The simple presence of any family member greatly influences the child and can cause an increase in avoidance and disruptive behaviors. As with typically developed individuals, rules are different within the family versus those that are followed outside the home. Standards held by one person may be lower than those of another. The child might get frustrated and begin avoiding because he knows that one answer is acceptable to one person in the room when it is not acceptable to the person asking it of him. The focus, therefore, is diverted away from development and toward maintenance.
Should parents tape sessions?
Recording sessions is a very good idea. Not only is it an effective means of tracking the child’s development, it can be a useful tool for therapists to monitor their own work. Initially, it can be an uncomfortable experience for the therapist. As long as the tape is intended and used for professional and therapeutic purposes, however, they need not be anxious.
The tapes should be easily accessible and reviewed regularly by the entire team to maintain an effective program. Again, as long as open and honest communication is the cornerstone of the relationship, all anxiety about passing judgment should be quelled.
Do therapists feel they are paid enough?
Tricky question. Appropriate wages can vary drastically, depending on experience of the therapist, standard of living in the area, and financial capabilities of the family. Some professionals are insultingly underpaid; others are insultingly overpaid. As for the former, business decisions are necessary evils, even in this extremely personal profession. The therapists should be willing to make them, and they should be allowed to do so. As for the latter, however, the decision lies in the family’s hands. Therapists should be duly compensated for their stressful and difficult work, but if the family feels stretched to the limit perhaps a deal can be made. An honest and comfortable relationship should come in handy here.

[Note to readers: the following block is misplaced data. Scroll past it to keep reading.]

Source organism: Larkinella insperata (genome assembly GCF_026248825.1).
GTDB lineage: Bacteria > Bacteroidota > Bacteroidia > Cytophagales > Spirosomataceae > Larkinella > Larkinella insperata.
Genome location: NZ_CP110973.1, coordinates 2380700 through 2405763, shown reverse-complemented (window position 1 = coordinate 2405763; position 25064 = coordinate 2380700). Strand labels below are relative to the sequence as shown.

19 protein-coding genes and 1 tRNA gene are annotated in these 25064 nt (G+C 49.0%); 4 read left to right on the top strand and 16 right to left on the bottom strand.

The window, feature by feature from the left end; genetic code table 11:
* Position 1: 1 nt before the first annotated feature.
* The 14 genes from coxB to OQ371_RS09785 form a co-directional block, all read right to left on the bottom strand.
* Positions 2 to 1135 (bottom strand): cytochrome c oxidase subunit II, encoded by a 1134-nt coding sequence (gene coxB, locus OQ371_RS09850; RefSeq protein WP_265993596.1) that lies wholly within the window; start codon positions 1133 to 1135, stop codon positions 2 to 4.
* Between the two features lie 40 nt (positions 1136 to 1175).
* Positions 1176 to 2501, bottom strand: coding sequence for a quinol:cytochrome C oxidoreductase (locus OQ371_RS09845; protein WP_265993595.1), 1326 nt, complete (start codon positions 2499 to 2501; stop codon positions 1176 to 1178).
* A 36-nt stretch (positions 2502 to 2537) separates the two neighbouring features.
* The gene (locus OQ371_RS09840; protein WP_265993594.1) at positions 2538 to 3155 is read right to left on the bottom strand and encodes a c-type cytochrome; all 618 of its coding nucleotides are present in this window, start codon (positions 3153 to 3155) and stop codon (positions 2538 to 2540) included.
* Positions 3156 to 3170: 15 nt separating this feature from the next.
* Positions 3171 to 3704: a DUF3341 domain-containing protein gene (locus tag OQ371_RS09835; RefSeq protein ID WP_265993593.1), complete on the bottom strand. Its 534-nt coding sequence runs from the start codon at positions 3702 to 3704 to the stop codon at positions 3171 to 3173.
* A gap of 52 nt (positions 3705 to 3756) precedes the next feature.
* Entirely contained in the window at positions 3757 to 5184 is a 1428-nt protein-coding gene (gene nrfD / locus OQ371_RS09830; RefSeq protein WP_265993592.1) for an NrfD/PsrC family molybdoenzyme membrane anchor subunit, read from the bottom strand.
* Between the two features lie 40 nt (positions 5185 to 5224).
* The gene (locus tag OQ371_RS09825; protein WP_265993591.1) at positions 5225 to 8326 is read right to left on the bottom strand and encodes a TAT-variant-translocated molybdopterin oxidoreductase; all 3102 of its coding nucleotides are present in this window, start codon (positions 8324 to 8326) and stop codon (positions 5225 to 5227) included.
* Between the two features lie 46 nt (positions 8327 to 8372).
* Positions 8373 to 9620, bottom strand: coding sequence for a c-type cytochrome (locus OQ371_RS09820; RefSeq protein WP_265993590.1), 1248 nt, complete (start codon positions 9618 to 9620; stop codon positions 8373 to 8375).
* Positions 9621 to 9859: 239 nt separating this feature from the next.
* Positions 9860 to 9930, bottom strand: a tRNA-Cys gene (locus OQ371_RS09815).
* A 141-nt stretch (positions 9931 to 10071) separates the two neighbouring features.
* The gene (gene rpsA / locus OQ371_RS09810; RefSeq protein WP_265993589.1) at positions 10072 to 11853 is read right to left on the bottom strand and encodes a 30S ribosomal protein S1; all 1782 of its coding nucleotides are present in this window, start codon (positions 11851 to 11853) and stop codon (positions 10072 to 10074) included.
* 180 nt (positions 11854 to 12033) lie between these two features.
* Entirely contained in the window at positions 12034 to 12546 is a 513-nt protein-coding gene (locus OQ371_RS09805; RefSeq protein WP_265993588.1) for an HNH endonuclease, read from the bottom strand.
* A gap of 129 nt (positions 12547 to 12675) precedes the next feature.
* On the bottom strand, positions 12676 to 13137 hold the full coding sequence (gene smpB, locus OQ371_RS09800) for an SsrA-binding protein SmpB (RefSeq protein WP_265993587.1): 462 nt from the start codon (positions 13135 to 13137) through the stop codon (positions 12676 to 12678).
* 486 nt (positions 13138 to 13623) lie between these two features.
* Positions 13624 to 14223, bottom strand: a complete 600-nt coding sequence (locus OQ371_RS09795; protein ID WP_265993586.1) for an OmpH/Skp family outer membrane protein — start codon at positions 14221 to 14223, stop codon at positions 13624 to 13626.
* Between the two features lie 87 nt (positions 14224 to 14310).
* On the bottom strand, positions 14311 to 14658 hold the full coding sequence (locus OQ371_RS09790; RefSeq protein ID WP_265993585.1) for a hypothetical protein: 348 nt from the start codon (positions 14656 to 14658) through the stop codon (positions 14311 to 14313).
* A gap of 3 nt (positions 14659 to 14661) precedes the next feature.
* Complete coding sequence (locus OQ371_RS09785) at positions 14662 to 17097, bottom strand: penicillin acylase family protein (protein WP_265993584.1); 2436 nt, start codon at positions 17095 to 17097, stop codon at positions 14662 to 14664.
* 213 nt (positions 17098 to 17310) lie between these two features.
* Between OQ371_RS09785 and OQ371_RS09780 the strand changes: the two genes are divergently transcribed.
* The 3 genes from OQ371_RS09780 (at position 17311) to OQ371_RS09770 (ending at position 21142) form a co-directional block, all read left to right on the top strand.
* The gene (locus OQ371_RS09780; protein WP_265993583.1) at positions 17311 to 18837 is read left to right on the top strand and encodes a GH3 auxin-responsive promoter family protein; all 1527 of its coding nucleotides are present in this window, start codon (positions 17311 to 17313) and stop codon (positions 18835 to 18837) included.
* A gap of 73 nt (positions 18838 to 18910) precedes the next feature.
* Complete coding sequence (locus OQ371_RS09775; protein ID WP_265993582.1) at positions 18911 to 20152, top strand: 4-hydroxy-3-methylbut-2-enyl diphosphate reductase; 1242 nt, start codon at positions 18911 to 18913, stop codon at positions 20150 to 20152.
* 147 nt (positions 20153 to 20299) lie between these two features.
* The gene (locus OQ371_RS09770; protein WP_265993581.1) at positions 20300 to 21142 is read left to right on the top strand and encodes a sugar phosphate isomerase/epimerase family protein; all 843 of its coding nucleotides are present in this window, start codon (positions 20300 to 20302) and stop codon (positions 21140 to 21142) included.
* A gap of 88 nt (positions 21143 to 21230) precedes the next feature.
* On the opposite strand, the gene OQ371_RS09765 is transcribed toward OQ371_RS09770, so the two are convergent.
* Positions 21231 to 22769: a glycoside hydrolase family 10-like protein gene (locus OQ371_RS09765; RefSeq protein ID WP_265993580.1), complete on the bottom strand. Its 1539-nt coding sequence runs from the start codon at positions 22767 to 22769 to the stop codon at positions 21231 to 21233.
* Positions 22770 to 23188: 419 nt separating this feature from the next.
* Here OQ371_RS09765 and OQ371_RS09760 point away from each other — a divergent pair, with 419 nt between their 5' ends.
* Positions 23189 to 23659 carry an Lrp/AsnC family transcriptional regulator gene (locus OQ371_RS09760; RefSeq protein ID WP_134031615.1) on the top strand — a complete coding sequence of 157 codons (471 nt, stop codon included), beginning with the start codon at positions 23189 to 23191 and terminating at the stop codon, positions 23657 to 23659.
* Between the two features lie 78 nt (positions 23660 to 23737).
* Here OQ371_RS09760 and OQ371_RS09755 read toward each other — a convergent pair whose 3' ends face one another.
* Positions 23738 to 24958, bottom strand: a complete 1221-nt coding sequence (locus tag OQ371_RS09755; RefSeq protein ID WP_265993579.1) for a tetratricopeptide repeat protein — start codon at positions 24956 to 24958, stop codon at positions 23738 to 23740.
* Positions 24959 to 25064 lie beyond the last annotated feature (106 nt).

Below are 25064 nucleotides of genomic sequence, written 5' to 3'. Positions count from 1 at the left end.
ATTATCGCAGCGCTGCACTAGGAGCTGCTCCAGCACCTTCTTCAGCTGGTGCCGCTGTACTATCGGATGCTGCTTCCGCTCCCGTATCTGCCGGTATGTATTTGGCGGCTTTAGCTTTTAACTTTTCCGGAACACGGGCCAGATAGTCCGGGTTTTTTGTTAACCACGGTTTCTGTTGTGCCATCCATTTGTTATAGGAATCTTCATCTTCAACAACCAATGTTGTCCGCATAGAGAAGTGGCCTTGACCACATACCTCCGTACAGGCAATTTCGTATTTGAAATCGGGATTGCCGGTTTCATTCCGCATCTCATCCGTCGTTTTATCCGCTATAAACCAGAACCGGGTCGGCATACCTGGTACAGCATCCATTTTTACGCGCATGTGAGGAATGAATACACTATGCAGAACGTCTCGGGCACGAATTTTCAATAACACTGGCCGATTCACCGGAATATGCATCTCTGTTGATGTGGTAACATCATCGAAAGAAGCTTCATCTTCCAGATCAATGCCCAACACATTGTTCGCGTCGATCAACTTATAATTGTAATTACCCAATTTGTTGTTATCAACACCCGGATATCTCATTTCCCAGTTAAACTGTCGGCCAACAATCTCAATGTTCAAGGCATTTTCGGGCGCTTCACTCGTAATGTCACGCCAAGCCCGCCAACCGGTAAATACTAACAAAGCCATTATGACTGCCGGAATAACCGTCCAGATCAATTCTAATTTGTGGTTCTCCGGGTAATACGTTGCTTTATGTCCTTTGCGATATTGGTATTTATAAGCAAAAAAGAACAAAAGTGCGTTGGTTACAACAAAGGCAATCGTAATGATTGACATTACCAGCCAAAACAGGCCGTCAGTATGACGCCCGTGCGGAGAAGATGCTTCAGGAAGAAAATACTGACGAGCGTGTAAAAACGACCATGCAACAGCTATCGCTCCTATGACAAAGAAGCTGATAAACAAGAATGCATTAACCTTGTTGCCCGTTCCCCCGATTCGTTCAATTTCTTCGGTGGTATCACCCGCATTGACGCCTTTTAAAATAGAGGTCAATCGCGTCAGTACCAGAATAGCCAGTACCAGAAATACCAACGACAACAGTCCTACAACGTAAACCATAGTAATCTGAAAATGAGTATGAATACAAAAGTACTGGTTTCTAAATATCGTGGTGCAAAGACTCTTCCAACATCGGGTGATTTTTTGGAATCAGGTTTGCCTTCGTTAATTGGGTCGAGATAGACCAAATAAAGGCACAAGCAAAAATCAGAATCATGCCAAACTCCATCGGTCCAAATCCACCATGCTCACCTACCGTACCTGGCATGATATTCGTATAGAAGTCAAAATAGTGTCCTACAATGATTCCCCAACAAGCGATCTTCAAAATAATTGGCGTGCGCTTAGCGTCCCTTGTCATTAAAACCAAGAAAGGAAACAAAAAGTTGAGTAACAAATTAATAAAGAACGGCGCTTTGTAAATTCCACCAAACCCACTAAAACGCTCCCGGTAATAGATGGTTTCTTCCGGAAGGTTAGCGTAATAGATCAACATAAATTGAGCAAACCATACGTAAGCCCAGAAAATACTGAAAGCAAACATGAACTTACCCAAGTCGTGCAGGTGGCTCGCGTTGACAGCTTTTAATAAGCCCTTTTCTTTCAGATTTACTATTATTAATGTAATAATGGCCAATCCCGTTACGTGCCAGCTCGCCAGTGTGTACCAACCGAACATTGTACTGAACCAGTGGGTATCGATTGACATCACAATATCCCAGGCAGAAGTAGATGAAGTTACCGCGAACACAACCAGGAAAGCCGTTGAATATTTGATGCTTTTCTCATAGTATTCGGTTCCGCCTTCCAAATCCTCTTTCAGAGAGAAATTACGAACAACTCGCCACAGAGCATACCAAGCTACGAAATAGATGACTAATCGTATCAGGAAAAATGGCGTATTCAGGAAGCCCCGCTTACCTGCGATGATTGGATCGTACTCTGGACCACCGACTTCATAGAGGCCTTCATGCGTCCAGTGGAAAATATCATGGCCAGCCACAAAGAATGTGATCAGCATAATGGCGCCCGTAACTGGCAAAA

Do therapists want you to invite them to have dinner with the family or do they want just a professional relationship?
In this field, the boundary between the professional and emotional relationship is easily blurred, especially when working in the home. Where the line stands, however, depends on the therapist. Problems can be easily avoided if the relationship remains separate, but if you feel comfortable, go ahead with the invite. The therapist should be able to make independent decisions and let you know what is comfortable.
What’s the one thing every therapist wished parents knew or would do?